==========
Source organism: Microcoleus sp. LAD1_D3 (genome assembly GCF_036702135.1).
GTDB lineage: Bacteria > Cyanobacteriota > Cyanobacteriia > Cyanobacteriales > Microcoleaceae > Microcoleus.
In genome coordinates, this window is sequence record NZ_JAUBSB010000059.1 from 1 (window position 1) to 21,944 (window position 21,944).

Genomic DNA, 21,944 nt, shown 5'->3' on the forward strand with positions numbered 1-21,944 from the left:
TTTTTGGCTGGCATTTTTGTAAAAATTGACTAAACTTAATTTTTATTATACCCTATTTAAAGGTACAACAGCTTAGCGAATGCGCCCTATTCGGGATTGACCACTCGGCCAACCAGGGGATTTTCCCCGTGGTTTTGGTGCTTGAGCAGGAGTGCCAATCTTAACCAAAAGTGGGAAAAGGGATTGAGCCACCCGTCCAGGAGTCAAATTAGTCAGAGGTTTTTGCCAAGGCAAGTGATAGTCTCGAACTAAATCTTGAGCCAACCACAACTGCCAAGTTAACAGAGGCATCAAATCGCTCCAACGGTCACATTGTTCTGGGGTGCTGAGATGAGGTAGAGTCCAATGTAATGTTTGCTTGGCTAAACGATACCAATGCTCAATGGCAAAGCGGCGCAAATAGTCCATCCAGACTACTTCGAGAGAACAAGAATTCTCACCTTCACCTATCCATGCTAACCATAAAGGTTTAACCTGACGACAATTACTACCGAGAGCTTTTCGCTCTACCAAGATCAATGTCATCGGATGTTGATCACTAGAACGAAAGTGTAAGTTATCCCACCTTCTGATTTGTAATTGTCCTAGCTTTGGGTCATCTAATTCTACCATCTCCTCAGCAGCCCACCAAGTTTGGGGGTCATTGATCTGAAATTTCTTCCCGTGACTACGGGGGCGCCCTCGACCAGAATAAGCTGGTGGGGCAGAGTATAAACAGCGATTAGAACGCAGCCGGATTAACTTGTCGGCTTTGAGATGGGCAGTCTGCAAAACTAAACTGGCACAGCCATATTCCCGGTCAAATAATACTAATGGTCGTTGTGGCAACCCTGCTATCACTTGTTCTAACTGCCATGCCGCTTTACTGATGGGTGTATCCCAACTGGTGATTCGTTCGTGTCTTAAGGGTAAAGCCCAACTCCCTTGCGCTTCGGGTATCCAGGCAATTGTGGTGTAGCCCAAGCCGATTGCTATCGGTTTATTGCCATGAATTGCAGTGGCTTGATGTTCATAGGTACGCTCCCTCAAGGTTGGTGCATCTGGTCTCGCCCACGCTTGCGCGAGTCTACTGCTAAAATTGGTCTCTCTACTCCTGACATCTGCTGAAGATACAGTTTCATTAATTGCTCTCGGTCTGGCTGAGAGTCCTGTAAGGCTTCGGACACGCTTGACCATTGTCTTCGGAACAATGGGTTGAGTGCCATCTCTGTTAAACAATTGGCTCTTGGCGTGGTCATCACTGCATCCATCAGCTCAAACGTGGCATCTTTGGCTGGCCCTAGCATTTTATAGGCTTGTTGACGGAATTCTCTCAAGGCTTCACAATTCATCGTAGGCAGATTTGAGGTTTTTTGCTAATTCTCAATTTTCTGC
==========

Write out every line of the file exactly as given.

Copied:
Source organism: Microcoleus sp. LAD1_D3 (genome assembly GCF_036702135.1).
GTDB lineage: Bacteria > Cyanobacteriota > Cyanobacteriia > Cyanobacteriales > Microcoleaceae > Microcoleus.
In genome coordinates, this window is sequence record NZ_JAUBSB010000059.1 from 1 (window position 1) to 21,944 (window position 21,944).

Genomic DNA, 21,944 nt, shown 5'->3' on the forward strand with positions numbered 1-21,944 from the left:
TTTTTGGCTGGCATTTTTGTAAAAATTGACTAAACTTAATTTTTATTATACCCTATTTAAAGGTACAACAGCTTAGCGAATGCGCCCTATTCGGGATTGACCACTCGGCCAACCAGGGGATTTTCCCCGTGGTTTTGGTGCTTGAGCAGGAGTGCCAATCTTAACCAAAAGTGGGAAAAGGGATTGAGCCACCCGTCCAGGAGTCAAATTAGTCAGAGGTTTTTGCCAAGGCAAGTGATAGTCTCGAACTAAATCTTGAGCCAACCACAACTGCCAAGTTAACAGAGGCATCAAATCGCTCCAACGGTCACATTGTTCTGGGGTGCTGAGATGAGGTAGAGTCCAATGTAATGTTTGCTTGGCTAAACGATACCAATGCTCAATGGCAAAGCGGCGCAAATAGTCCATCCAGACTACTTCGAGAGAACAAGAATTCTCACCTTCACCTATCCATGCTAACCATAAAGGTTTAACCTGACGACAATTACTACCGAGAGCTTTTCGCTCTACCAAGATCAATGTCATCGGATGTTGATCACTAGAACGAAAGTGTAAGTTATCCCACCTTCTGATTTGTAATTGTCCTAGCTTTGGGTCATCTAATTCTACCATCTCCTCAGCAGCCCACCAAGTTTGGGGGTCATTGATCTGAAATTTCTTCCCGTGACTACGGGGGCGCCCTCGACCAGAATAAGCTGGTGGGGCAGAGTATAAACAGCGATTAGAACGCAGCCGGATTAACTTGTCGGCTTTGAGATGGGCAGTCTGCAAAACTAAACTGGCACAGCCATATTCCCGGTCAAATAATACTAATGGTCGTTGTGGCAACCCTGCTATCACTTGTTCTAACTGCCATGCCGCTTTACTGATGGGTGTATCCCAACTGGTGATTCGTTCGTGTCTTAAGGGTAAAGCCCAACTCCCTTGCGCTTCGGGTATCCAGGCAATTGTGGTGTAGCCCAAGCCGATTGCTATCGGTTTATTGCCATGAATTGCAGTGGCTTGATGTTCATAGGTACGCTCCCTCAAGGTTGGTGCATCTGGTCTCGCCCACGCTTGCGCGAGTCTACTGCTAAAATTGGTCTCTCTACTCCTGACATCTGCTGAAGATACAGTTTCATTAATTGCTCTCGGTCTGGCTGAGAGTCCTGTAAGGCTTCGGACACGCTTGACCATTGTCTTCGGAACAATGGGTTGAGTGCCATCTCTGTTAAACAATTGGCTCTTGGCGTGGTCATCACTGCATCCATCAGCTCAAACGTGGCATCTTTGGCTGGCCCTAGCATTTTATAGGCTTGTTGACGGAATTCTCTCAAGGCTTCACAATTCATCGTAGGCAGATTTGAGGTTTTTTGCTAATTCTCAATTTTCTGC